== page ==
Next Wednesday, the central bank will make its latest decision on the OCR and will make a Monetary Policy Statement. Economists unanimously agree there will be no movement on the OCR, but expect RBNZ to outline a heightened sense of downside risk. The central bank is expected to continue to temper expectations.
A total of 80% of economists interviewed by TMM Online said they believe the OCR has troughed in this cycle at 1.75%, but 20%, including Michael Reddell and ANZ's Sharon Zollner, expect OCR cuts as sluggish economic growth and weak inflation continue to bite.
No immediate changes are expected from Reserve Bank governor Adrian Orr, but economists will be watching his words closely. ANZ's Sharon Zollner expects "more dovish tone, acknowledging the changing balance of risks and endorsing current market pricing, which favours cuts".
While BNZ's Doug Steel predicts the MPS "to at least acknowledge developments since November. We don’t think they will net to too much, if any, change in the main policy message".
ASB's Nick Tuffley says Orr will "note greater degree of risk around global outlook".
While Brad Olsen of Infometrics said the central bank will balance its outlook on recent data. Olsen said: "Business investment has been weaker than expected, supporting the view that monetary policy should remain expansionary. However, underlying inflationary pressures showed greater heat in the December quarter, underscoring a need to remain accommodative but not overcook it."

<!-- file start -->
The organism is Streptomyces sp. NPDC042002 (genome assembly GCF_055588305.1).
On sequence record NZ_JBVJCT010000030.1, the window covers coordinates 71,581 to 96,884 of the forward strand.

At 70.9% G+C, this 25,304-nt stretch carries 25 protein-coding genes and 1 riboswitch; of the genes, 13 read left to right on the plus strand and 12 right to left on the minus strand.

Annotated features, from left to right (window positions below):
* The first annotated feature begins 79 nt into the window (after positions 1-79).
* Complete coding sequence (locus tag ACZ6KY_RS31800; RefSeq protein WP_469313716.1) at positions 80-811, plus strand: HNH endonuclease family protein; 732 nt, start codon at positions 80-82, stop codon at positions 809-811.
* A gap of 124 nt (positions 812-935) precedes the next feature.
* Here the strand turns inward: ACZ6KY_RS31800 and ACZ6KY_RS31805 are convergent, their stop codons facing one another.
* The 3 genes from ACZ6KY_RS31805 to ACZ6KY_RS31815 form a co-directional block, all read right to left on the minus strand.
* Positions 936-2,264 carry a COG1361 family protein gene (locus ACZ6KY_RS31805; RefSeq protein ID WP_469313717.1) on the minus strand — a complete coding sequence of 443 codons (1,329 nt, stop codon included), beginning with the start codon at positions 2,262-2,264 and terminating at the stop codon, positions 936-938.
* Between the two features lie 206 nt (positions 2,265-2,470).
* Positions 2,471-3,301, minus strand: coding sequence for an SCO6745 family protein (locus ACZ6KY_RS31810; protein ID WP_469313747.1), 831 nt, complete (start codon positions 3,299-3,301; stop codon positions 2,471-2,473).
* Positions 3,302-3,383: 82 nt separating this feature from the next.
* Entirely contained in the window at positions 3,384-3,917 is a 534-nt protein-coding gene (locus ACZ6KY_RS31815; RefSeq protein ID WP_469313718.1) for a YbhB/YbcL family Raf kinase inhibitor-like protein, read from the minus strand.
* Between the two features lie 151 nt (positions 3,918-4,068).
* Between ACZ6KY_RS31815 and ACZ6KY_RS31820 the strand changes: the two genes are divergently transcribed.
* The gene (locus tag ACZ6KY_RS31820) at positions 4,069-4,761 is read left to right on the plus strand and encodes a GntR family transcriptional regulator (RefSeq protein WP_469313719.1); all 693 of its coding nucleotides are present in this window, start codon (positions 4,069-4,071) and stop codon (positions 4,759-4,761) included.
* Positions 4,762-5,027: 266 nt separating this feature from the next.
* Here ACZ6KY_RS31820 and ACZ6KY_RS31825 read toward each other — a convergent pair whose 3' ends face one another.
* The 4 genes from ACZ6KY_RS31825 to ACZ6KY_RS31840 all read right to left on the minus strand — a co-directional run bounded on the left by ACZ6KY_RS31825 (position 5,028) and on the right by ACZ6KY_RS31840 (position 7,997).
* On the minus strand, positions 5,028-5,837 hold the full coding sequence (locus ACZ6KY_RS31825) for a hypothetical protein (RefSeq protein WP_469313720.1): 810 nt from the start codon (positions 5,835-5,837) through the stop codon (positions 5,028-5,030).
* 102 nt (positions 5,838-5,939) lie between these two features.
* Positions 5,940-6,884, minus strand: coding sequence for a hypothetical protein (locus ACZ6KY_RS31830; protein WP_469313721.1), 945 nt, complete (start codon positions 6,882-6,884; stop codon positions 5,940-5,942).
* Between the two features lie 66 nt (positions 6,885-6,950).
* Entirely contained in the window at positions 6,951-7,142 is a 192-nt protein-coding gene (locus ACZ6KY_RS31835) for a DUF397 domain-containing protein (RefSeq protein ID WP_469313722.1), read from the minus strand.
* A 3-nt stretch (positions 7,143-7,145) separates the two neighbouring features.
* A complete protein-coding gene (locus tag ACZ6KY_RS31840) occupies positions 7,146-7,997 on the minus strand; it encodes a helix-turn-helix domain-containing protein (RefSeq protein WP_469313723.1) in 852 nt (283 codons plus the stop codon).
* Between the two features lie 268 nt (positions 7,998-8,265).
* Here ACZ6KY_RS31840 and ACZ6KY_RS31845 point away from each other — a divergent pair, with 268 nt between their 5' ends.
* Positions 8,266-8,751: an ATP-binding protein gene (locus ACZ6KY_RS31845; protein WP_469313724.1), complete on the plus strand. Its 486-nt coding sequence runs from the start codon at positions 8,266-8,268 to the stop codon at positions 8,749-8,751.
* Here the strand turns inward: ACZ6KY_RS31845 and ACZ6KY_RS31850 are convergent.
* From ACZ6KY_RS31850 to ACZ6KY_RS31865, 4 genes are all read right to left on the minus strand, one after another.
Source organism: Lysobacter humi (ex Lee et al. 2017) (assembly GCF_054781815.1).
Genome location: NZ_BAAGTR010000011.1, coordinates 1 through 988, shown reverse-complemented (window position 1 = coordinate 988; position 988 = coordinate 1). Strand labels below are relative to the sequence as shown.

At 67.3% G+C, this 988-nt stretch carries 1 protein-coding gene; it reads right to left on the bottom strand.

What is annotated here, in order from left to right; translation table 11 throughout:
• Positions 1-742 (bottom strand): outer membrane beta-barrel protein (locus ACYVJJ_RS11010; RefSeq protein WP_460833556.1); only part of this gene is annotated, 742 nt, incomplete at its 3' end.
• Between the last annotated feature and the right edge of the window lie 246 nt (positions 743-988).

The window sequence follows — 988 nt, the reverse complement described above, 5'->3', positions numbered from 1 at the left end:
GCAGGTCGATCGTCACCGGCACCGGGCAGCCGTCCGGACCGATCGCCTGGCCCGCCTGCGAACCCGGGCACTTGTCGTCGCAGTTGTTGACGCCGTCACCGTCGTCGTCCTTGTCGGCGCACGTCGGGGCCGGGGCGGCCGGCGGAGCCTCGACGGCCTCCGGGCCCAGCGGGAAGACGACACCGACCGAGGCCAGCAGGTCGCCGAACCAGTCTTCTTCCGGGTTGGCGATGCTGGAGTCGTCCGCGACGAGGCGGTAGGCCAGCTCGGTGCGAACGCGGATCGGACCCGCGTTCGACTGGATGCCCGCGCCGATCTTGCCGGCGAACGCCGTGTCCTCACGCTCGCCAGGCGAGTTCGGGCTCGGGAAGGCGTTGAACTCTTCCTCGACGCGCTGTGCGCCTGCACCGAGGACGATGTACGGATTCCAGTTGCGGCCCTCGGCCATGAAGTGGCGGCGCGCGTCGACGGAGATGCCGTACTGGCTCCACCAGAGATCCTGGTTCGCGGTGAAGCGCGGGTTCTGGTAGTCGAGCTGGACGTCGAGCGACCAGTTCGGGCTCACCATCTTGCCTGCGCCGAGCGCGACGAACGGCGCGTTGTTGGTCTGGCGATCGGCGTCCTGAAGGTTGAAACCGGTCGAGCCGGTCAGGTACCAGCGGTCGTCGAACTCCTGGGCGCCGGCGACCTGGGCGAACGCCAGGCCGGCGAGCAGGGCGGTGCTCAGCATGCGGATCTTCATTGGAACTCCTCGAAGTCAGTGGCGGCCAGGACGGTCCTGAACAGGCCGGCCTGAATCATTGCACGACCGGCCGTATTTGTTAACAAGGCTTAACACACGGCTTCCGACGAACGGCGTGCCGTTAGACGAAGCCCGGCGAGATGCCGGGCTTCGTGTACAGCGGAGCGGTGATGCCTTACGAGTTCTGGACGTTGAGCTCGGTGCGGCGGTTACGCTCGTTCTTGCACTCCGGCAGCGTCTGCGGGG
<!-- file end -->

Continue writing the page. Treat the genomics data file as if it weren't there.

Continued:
Economists remain divided over the long term OCR track, when it will change, and whether it will move up or down. The US Fed has recently dialled back its forecast for rate cuts, while in Australia, the RBA has moved to a neutral stance on interest rates, adopting a more cautious tone.
Olsen of Infometrics is among the more bullish Kiwi economists. He said the Reserve Bank "may raise its interest and inflation forecasts marginally" to bring an OCR hike closer to its prediction of late 2019.
In contrast, ANZ's Zollner said: "We have pencilled in a cut in November, with two follow-up cuts in 2020. This is not contingent on whether the RBNZ changes their growth and OCR forecasts meaningfully next week or not. We expect the economy to continue to fail to accelerate as the year progresses, making the case for easier policy clear in time."